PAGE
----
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There are many decorations available to increase the beauty of your Aquarium. Some can also be very useful for other functions.
There are many types of rock available from aquarium stores including slate, granite, etc. that are inert. Inert meaning that they will not discolor or change the composition of your water. I would not recommend collecting your own unless you know what you are collecting. Adding rocks with Limestone, as an example can alter the water chemistry by having the calcium leach out, hardening your water. One way to check and see if your rock is safe is to drop a little vinegar on it. If the vinegar bubbles then the rock is not safe to use in the aquarium.
Be sure to scrub and rinse the rock before using them.
For versatility, wood is hard to beat in the aquarium. It can be used to anchor plants such as Java Fern and for some fish such as the Bristle Nose Catfish it forms a basic part of their diet.
Driftwood Wood that can be found floating or supported in water. Drift wood can be found in saltwater or freshwater and over time becomes water logged. Freshwater drift wood (depending on the type of wood) can alter pH (normally lowering it) by releasing tannic acids. Beach drift wood can release salts, etc. Drift wood should be boiled if possible prior to introduction to the aquarium.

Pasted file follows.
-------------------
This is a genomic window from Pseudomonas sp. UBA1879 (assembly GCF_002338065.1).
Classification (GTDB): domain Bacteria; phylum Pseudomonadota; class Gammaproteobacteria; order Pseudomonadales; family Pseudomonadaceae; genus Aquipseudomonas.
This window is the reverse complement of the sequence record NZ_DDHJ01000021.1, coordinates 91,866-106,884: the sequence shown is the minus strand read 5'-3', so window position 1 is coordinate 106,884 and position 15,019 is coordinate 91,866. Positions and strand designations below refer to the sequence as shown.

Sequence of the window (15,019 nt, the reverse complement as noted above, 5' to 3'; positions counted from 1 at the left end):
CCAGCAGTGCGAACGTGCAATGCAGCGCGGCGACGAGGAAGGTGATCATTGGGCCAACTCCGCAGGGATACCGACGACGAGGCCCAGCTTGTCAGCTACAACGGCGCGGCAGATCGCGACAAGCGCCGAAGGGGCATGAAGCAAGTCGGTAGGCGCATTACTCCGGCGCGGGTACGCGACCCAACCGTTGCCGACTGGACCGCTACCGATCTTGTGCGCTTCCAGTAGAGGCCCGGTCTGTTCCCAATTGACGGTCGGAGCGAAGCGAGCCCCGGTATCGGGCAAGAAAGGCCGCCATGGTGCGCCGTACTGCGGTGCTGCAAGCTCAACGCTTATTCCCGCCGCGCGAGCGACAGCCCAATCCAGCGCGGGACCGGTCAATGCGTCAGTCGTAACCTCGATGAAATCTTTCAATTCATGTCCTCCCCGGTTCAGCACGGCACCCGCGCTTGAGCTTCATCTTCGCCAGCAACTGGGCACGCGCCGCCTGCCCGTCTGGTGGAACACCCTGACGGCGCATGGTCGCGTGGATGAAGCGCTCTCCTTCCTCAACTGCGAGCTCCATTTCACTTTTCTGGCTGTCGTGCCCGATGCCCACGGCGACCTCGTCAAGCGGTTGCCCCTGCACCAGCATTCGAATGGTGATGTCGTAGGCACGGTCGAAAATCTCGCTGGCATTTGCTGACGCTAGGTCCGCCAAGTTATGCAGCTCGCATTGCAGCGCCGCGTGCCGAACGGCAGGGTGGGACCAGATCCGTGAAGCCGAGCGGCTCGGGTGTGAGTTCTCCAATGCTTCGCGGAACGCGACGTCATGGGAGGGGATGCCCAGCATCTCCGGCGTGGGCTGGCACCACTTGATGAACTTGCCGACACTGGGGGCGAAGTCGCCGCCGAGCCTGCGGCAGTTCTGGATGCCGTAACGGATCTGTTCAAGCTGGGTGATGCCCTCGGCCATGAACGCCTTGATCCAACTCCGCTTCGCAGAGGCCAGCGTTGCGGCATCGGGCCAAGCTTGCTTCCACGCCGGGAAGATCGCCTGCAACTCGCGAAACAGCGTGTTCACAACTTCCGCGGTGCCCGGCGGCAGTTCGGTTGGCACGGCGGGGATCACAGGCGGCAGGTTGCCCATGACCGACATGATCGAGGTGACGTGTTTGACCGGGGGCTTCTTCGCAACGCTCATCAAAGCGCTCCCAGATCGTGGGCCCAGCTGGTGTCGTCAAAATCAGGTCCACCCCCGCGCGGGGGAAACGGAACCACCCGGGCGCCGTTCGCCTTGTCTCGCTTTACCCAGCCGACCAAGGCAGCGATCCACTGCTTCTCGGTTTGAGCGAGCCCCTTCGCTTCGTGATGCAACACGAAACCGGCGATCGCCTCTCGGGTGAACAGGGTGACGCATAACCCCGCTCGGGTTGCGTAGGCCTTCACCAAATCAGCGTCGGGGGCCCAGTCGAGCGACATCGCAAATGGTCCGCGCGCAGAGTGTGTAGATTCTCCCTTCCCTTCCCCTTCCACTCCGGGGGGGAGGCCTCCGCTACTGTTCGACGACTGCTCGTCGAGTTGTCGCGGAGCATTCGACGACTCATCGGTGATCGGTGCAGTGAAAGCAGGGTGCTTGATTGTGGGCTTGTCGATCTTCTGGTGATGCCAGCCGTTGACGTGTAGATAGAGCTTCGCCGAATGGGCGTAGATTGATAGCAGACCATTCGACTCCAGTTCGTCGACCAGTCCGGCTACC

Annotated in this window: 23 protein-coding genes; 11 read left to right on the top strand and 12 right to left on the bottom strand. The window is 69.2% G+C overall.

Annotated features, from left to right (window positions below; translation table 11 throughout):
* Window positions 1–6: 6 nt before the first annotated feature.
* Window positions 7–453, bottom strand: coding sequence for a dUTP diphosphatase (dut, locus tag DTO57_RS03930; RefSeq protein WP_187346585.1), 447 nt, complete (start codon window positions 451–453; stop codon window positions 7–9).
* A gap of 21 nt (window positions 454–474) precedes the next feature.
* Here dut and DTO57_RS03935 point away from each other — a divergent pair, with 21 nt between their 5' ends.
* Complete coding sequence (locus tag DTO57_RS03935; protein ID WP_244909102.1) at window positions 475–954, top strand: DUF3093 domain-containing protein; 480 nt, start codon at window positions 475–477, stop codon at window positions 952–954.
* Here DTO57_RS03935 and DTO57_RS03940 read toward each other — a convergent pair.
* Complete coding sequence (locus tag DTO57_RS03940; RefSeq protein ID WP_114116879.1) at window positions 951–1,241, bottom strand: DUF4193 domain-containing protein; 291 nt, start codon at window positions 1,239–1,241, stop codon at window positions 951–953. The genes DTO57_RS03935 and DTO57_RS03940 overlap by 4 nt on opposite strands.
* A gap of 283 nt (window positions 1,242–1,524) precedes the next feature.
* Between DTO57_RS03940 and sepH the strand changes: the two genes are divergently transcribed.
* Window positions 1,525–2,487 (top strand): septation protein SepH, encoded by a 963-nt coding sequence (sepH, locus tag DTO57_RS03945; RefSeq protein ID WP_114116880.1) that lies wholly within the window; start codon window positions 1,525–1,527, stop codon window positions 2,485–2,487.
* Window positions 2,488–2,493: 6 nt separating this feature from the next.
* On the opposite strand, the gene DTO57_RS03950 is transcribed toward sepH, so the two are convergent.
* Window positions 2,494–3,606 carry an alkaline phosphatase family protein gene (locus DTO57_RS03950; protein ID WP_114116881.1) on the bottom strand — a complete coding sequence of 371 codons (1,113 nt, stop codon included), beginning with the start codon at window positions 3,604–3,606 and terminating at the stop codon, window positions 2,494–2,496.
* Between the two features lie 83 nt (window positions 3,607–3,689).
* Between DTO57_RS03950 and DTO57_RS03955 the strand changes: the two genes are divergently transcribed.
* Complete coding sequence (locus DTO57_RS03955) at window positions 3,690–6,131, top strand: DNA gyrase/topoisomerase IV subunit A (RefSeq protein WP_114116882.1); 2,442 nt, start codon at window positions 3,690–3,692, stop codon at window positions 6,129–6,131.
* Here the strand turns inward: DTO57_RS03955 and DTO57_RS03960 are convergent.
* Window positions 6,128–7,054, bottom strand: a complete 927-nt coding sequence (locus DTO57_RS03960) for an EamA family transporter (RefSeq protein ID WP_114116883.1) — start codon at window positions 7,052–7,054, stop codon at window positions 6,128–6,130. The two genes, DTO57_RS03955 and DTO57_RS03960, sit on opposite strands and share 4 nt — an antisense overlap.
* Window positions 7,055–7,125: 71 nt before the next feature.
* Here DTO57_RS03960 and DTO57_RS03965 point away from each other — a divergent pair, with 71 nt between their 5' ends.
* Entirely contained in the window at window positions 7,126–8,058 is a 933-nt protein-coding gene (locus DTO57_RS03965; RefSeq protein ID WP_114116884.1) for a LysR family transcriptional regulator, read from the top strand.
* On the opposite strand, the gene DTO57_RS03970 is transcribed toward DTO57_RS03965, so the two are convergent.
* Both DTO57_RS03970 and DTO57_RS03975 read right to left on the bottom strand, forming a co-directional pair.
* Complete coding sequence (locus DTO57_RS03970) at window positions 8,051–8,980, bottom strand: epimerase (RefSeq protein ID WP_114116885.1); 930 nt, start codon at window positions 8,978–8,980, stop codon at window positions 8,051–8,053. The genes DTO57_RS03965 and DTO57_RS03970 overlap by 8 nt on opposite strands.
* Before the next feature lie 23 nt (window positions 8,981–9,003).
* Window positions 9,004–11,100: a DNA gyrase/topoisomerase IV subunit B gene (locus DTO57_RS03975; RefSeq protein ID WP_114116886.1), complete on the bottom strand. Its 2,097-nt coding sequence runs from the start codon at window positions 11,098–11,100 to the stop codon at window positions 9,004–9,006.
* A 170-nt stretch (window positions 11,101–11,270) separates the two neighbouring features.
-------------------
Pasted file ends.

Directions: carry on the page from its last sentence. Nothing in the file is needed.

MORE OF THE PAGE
Bogs are areas of wet mucky soil and dark tannin stained lakes. The vegetation in a bog is particularly fragile and hard to restore. Soils are mucky or have an accumulation of peat. A true bog, by definition, is not connected to the ground water table; it receives water only through precipitation. Because of this isolation from the ground water, bogs are nutrient and oxygen poor. In addition, the soils and water of a bog have a low pH, or in other words, are highly acidic. Trees are generally found around the edges of the bog and were drowned as the bog expanded out of its basin onto the surrounding mineral soil. The lack of oxygen in water logged peat prevents the natural process of decay and ensures the tree trunks and stumps are preserved for years in the accumulating peat. These trees and stumps are bog wood. Bog wood has very high levels of tannic acid and can lower pH dramatically even more than drift wood. Many tropical fish come from areas where the water is rich in tannic acid and the use of bog wood could be beneficial for them. Bog wood should be boiled for a long period of time to leach out these tannic acids to avoid major alterations in the pH.
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